On Being The Other

Recently I read an excellent interview that K. Tempest Bradford did with Justine Larbalestier and Ekaterina Sedia. Bradford put both in a chat room so they could interact, and she begins the interview saying that she wished they could both be in the same room in the flesh, explaining:

“Not because they both write fantasy or were both born outside of the US (Sydney for Justine, Moscow for Ekaterina), but because they often had very similar reactions to American reactions to them.”

It is a most revealing interview: they miss their respective countries, but they also feel that, in spite of their very particular cultural frameworks, they have found “more people like them in the U.S. than back home” (Justine´s words, with which Kathy Sedia agreed).

I agree wholeheartedly with them, for I also felt the same thing when I lived in London in the early 1990s. I still feel very often this kind of “otherness”.

I´m also the other. Not in the same sense of Kathy or Justine, inasmuch as they live in the U.S., while I returned to my home country (Brazil, though I moved from Rio de Janeiro to São Paulo in 2001). This doesn´t preclude me to be considered a weird guy by some of my friends and my students, but, what the hell, at least we share a common culture and language – I´m a weirdo, but I´m a Brazilian weirdo, ergo I´m a weirdo they can relate to.

It´s a very weird feeling to be the other. This situation reminds me of a Brazilian short story written by Luis Fernando Veríssimo, that illustrates this situation brilliantly: it´s an allegory in which a King´s fool claims to know the whereabouts of a huge treasure (on the other side of a big, Amazon-like river), and for that he´s forced to go on a journey across the river with the king´s corsairs. But (there´s always a “but” in this kind of story) as soon as they land at “the other side”, the other side becomes “their side”, and their former side of the river automatically becomes the other side. You already know what follows.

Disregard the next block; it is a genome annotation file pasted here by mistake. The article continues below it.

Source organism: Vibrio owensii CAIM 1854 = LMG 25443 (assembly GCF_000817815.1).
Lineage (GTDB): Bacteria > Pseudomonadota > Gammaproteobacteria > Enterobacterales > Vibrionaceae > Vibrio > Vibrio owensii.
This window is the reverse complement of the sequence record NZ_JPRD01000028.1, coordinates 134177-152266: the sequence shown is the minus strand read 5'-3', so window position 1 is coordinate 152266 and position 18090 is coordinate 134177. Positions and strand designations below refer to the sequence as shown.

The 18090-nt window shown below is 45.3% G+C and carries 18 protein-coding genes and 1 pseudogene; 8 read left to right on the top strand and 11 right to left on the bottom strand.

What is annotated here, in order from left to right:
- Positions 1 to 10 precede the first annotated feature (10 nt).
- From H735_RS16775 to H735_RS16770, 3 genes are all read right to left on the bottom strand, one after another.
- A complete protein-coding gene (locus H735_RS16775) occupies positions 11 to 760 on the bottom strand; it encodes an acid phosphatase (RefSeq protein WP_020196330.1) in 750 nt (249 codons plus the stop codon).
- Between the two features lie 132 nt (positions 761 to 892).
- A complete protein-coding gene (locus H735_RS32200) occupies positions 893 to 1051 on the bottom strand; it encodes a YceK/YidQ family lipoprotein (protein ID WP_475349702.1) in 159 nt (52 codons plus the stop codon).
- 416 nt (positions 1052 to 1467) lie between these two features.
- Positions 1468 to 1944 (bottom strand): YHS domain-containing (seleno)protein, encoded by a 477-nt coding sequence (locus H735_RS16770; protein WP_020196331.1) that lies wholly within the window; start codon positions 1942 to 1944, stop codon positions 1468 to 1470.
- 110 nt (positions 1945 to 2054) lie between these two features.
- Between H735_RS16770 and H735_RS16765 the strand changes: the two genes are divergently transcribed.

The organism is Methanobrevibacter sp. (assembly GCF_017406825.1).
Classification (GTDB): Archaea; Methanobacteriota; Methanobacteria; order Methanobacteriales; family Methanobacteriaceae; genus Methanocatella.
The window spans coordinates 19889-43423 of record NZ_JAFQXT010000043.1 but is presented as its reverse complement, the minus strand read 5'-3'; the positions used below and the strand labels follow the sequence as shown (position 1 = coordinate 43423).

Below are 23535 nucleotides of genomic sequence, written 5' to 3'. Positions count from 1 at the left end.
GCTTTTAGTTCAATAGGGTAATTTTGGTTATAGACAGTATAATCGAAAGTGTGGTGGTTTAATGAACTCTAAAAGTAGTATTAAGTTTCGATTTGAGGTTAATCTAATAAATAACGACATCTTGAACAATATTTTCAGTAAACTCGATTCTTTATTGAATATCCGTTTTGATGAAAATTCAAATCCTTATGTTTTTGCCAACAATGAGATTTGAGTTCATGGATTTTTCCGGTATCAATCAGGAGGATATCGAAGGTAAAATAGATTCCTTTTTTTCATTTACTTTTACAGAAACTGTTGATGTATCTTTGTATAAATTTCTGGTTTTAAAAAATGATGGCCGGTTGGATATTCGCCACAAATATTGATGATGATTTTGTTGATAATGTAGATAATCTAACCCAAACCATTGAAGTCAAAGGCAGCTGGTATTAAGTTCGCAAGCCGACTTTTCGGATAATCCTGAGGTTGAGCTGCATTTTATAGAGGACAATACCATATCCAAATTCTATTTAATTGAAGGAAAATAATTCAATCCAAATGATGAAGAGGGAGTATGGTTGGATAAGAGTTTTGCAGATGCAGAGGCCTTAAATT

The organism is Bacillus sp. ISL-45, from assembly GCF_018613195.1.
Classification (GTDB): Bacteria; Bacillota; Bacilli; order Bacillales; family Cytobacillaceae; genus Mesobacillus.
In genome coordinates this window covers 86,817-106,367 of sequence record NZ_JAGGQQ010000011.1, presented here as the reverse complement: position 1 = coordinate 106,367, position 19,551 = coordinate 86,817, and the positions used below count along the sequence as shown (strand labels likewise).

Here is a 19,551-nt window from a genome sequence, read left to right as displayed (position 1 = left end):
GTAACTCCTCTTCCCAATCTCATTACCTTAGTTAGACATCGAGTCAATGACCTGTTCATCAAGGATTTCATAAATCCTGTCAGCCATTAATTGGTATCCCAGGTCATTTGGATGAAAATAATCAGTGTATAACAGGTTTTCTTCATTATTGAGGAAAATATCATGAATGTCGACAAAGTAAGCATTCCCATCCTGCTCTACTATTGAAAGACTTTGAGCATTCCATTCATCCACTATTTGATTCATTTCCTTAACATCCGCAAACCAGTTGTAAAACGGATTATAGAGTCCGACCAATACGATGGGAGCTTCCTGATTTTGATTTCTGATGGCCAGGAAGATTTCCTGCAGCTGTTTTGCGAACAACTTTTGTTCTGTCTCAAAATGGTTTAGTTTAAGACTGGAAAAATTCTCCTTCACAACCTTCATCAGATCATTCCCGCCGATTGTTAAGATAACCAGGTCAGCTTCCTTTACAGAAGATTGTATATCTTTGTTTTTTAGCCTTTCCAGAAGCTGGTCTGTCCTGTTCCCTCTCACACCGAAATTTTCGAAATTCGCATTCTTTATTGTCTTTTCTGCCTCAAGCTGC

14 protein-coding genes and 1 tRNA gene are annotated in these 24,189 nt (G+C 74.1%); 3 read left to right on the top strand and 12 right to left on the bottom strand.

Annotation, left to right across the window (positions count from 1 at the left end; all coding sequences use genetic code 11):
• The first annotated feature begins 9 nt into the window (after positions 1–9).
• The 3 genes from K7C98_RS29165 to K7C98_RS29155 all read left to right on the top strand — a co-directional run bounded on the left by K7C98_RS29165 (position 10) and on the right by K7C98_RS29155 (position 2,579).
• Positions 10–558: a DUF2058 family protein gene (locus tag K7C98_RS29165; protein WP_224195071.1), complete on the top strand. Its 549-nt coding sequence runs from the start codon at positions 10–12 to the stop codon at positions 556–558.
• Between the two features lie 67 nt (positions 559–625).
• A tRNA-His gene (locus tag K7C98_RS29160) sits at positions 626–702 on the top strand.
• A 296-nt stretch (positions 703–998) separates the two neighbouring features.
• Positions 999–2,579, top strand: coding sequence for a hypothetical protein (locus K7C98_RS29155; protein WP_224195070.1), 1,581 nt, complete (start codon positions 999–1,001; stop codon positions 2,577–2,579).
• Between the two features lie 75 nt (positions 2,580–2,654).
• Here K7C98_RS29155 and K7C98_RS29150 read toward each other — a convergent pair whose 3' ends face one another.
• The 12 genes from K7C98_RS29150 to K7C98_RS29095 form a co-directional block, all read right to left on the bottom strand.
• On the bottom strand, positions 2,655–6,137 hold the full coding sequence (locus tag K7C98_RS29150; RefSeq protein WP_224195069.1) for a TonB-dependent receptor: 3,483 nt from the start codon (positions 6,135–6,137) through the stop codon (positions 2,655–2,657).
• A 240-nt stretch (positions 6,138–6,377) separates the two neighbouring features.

There is no such thing as the other. A human is always the “other” of another human. We all die naked, as the title of that famous James Blish novel goes. We also live alone (although this is not a bad thing, on the contrary).

In the past, Native Americans were the other of the white man (the same goes to Brazil and the entirety of South America, of course); today, maybe the aliens or zombies fulfill this role (much more in sci-fi movies than in the literature of the genre – think of Independence Day or, to mention a much more recent Will Smith´s film, that horrible adaptation of Richard Matheson´s I Am Legend).

The strange thing today, however, is that only U.S. citizens call themselves Americans; for we used to do that too until the first half of the 20th Century. Brazil´s foremost novelist of the 19th century, Machado de Assis, has published in 1875 a book of poems titled Americanas. Brazilians also called themselves proudly as Americans – because that´s what we are: Americans, from South America.

But, alas, the military coup in 1964 changed that for good; the US government supported the Brazilian military (the coup was allegedly against a possible Communist infiltration in our country). Thus, we stopped calling ourselves Americans (speaking of which, that process also happened in the entire South America and Central America since the end of the 19th Century).